Review: Behind the Door (Kathy Ryan, #2) by Mary Sangiovanni

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★★★

Lyrical Underground | 2018

Opening Hook: Don’t Dead, Open Inside

Main Character: Basically M.I.A

Plot Twisty-ness: Lost in the forest


Eh, so this was a bit weird. Not terrible, but not great either. Because I’m so behind in reviews, I read this months ago and honestly, I’m still not really sure how I feel about it outside of one thing: editor needed.

This is the second novel in the Kathy Ryan series, but it can be read as a standalone because she’s barely in it. And when she is, there’s no information presented about Kathy that has too much bearing on the novel as part of a series. Really, without this being strictly marketed as in a series starring Kathy Ryan, I would never have known.

Seriously, why is she not in this book at all until like the 50% point? The chapter plotting is just so fucking weird. I’m sorry. Whoever saw this book plotted out and thought, “yes, good job,” was on drugs. And not the good kind.

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Review: The Grace Year by Kim Liggett

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★★★★

Wednesday Books | 2019

Opening Hook: You know when you get shipped to the woods so you don’t steal someone’s husband?

Main Character: Raging Feminist Buzzkill

Plot Twisty-ness: Doing magic mushrooms


First of all, every time I look at that cover, for a split second I see a vagina. It looks like the cover of the Vagina Monologues or something to me. Remember that shit? Anyway, I’m not sure if that’s on purpose because of what this novel is about or if my brain is officially fried, but here we are.

My vagina is a YA novel cover.

This book was a trip. It’s not perfectly executed, but it’s right on the cusp of being something perfect so I’m focussing on that.

The plot is literally so 👏 fucking 👏 good. If you’re like me – a raging feminist – you’re going to want to read this book.

Basically, we’re in some M. Night Shyamalan The Village shit where girls are banished to live together at an isolated camp in the wilderness during the year of their 16th birthday. This is their Grace Year. The reason being, once a girl turns 16 she comes into the “magic” powers that all women hold over men that will end lives, destroy marriages and steal husbands away.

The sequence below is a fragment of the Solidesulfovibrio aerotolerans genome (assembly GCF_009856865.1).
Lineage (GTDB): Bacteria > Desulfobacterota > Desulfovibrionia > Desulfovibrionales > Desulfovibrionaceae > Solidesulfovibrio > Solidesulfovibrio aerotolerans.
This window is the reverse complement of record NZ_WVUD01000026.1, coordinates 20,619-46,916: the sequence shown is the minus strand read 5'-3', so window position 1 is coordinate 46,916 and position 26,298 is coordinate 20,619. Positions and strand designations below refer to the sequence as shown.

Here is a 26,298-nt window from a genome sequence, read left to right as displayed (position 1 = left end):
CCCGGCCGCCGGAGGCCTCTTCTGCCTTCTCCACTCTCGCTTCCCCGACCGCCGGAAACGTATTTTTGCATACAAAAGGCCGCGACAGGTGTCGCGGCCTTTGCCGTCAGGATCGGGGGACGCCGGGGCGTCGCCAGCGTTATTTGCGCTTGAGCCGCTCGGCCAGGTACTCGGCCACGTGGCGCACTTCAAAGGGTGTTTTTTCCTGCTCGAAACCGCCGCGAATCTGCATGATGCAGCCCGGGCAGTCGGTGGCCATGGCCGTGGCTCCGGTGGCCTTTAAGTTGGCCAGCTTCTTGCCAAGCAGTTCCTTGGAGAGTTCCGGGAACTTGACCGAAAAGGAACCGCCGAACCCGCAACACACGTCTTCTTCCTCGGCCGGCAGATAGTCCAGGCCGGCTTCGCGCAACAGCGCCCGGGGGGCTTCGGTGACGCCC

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Review: I Killed Zoe Spanos by Kit Frick

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★★★★

Margaret K. McElderry Books | 2020

Opening Hook: False confessions as a past time

Main Character: Twinning with a missing local

Plot Twisty-ness: Definitely thought LSD was involved


Okay, first of all, can we all take a moment to appreciate how much fun it is to say the author’s name? KIT FRICK. Saying it brings me so much joy. It’s like a little something extra to go with a really good book.

YEAH, I SAID.

It’s a YA mystery that was actually good! And no, I didn’t hit my head or get high while I read it. I’m as shocked as you are.

I mean, it’s not as if I never like YA novels, but it is a 1:10 ratio. There’s got to be something really different, honest or grounded about a YA mystery for me to get into it.

I Killed Zoe Spanos is all three of those things.

It’s set in the Hamptons but doesn’t heavily rely on that Hamptons’ vibe to move the plot, which I appreciated. It’s not gimmicky or cartoonish in its depiction of that Hamptons lifestyle, and it easily could have been. Frick put her focus on the main character of Anna Cicconi – how she felt, what she was doing, where she came from and how she viewed the world around her – to bring the setting to life.

And the vibe ended up being dead on.

season 5 episode 1 GIF by Workaholics
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True Crime Tuesday: The “Mischief Night” Murder of Martha Moxley

If you haven’t already, please read the “TCT Disclaimer,” under the True Crime tab at the top of the page, before reading any true crime posts.

Long time no talk, Murderinos. How have you been? Are you holding up okay in this Twilight Zone/Upside Down world we’ve somehow crossed into?

If you’ve noticed, my posting around here has been null and void as of late. I’ve spent most of my time working on cleaning up the ol’ blog instead of posting new shit – editing posts for content and grammar, removing some things and deleting old features as I decide what I want to focus on going into the new year.